Stem cells and its importance in Therapies | Open Access Journals

ISSN: 2319-9865

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Stem cells and its importance in Therapies

Jhansi Rani G1 and Srilatha D 2*

Department of pharmacy, Padmavathi College of pharmacy, Dharamapuri, Tamil nadu, India

Department of Biotechnology, Villa-marie College, Hyderabad, India

*Corresponding Author:
Srilatha D
Department of Biotechnology, Villa-marie College, Hyderabad, India.

Received: 07 March 2015 Accepted: 09 April 2015 Published: 19 April 2015


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In current years, tissue engineering has plunged as a latent method for treating numerous diseases and regenerating damaged cells [1-5]. The arena of regenerative medicine is becoming a stimulating area in both human and veterinary medicine that may significantly influence our capability to treat patients [6-8]. In the mid 1800’s cells were revealed to be the necessary ingredient of life. It was then later discovered that in addition to this simple role, some cells were found to have the ability to self-renew and proliferate [9-13].The hematopoietic stem cells (HSC) exist in in privileged sites in the bone marrow (BM) which are called the HSC niches (endosteal and vascular niches) [14-17]. Adult (non-embryonic, postnatal somatic) stem cell is an undistinguishable cell found among distinguished cells in a tissue or organ that has the ability to renew itself (Multipotency) [18-21]. A lot of indication has been produced to state that stem cells are not only an vital part of the embryo, but also, present in most organs of the mature adult body such as liver, intestine, bone marrow, eye, heart, kidney, skin and hair; to name a few of them. These organ-based stem cells, called adult stem cell (ASC) generate the progenitor cells for the periodic cell turnover of the organs’ tissues. [22-26]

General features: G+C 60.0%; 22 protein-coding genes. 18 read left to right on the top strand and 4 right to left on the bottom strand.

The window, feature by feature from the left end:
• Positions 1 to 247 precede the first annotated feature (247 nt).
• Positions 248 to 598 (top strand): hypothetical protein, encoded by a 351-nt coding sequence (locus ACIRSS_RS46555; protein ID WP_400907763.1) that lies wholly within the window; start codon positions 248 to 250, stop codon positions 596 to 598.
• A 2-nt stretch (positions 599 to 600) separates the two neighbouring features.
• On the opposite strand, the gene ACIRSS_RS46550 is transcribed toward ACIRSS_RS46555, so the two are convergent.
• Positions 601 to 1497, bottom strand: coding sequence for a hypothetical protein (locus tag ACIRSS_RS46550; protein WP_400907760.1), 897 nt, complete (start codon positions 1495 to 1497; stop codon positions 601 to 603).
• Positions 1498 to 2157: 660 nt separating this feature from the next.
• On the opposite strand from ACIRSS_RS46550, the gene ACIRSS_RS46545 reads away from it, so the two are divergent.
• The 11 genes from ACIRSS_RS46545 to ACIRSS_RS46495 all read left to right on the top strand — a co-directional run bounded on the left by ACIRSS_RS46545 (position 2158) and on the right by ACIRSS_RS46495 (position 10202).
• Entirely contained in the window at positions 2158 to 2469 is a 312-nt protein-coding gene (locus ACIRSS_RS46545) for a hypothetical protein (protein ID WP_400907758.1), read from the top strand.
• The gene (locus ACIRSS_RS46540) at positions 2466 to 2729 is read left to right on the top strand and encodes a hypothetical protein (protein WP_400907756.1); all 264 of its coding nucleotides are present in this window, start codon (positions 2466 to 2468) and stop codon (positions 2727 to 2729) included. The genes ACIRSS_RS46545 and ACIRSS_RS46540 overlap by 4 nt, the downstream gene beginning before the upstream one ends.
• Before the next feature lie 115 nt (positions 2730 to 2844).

Mesenchymal Stem Cells (MSCs) are clonogenic cells capable of considerable expansion in culture and, under specific conditions, able to differentiate into the mesenchymal lineages, i.e. osteoblasts, adipocytes and chondrocytes [27-35]

Stem cell therapy can be an efficacious treatment option for bone fragility disorders including osteogenesis imperfecta (OI), disuse osteopenia, and osteoporosis, and successful cell therapy application may be dependent on optimal cell engraftment in target bones. [36-40]

Bone marrow (BM) contains two different types of stem cell populations, hematopoietic stem cells (HSC) and non-hematopoietic cells; among the latter, mesenchymal stem cells (MSC) provide an appropriate microenvironment to HSC. MSC are multipotent progenitors capable of differentiating into a number of cell lineages, including bone, cartilage, tendon, muscle or adipose tissue [41-46]. Given their multipotentiality, MSC may be considered a powerful resource for tissue repair and gene therapy [47-50].

Bone marrow-derived mesenchymal stem cells have the capacity to differentiate into several cell types . Fibroblasts are referred to as mature counterpart of MSCs, even though they can differentiate into follicular dendritic cells and myofibroblasts, the latter type of cells play an important role in wound healing. In addition, fibroblasts contribute to synthesis and remodeling of extracellular matrix (ECM) proteins and are able to respond to external stimuli by production of several cytokines, e.g. CCL2, IL6, and IL 8 [48-52]. Fibroblast-derived cytokines have an impact on the immune system in Graves’ disease and tumor tissue [53-58]